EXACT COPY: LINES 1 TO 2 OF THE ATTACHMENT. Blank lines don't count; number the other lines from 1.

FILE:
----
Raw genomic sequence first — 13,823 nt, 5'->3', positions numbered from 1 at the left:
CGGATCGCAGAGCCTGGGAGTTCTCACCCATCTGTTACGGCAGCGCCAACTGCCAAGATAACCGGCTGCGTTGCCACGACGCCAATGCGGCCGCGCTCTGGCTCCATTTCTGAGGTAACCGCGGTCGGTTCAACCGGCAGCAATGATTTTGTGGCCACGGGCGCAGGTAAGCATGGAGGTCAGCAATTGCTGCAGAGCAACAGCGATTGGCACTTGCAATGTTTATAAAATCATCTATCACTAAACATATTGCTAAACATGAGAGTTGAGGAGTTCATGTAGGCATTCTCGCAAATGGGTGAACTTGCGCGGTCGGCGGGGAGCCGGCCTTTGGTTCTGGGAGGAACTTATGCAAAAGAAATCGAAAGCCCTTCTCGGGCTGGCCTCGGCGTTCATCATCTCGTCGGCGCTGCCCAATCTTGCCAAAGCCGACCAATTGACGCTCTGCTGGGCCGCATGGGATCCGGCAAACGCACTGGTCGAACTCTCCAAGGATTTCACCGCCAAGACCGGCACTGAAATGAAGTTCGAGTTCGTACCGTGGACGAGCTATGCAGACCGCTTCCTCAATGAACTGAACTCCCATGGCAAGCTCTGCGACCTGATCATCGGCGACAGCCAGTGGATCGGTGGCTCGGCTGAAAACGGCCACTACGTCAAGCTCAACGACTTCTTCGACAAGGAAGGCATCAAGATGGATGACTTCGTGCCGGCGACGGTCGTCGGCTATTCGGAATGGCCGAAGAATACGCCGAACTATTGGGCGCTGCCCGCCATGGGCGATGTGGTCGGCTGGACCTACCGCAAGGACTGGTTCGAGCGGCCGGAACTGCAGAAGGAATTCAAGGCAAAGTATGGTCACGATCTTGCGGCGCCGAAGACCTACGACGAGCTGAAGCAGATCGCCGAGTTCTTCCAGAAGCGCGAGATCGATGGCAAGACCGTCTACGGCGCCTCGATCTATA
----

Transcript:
Raw genomic sequence first — 13,823 nt, 5'->3', positions numbered from 1 at the left:
CGGATCGCAGAGCCTGGGAGTTCTCACCCATCTGTTACGGCAGCGCCAACTGCCAAGATAACCGGCTGCGTTGCCACGACGCCAATGCGGCCGCGCTCTGGCTCCATTTCTGAGGTAACCGCGGTCGGTTCAACCGGCAGCAATGATTTTGTGGCCACGGGCGCAGGTAAGCATGGAGGTCAGCAATTGCTGCAGAGCAACAGCGATTGGCACTTGCAATGTTTATAAAATCATCTATCACTAAACATATTGCTAAACATGAGAGTTGAGGAGTTCATGTAGGCATTCTCGCAAATGGGTGAACTTGCGCGGTCGGCGGGGAGCCGGCCTTTGGTTCTGGGAGGAACTTATGCAAAAGAAATCGAAAGCCCTTCTCGGGCTGGCCTCGGCGTTCATCATCTCGTCGGCGCTGCCCAATCTTGCCAAAGCCGACCAATTGACGCTCTGCTGGGCCGCATGGGATCCGGCAAACGCACTGGTCGAACTCTCCAAGGATTTCACCGCCAAGACCGGCACTGAAATGAAGTTCGAGTTCGTACCGTGGACGAGCTATGCAGACCGCTTCCTCAATGAACTGAACTCCCATGGCAAGCTCTGCGACCTGATCATCGGCGACAGCCAGTGGATCGGTGGCTCGGCTGAAAACGGCCACTACGTCAAGCTCAACGACTTCTTCGACAAGGAAGGCATCAAGATGGATGACTTCGTGCCGGCGACGGTCGTCGGCTATTCGGAATGGCCGAAGAATACGCCGAACTATTGGGCGCTGCCCGCCATGGGCGATGTGGTCGGCTGGACCTACCGCAAGGACTGGTTCGAGCGGCCGGAACTGCAGAAGGAATTCAAGGCAAAGTATGGTCACGATCTTGCGGCGCCGAAGACCTACGACGAGCTGAAGCAGATCGCCGAGTTCTTCCAGAAGCGCGAGATCGATGGCAAGACCGTCTACGGCGCCTCGATCTATA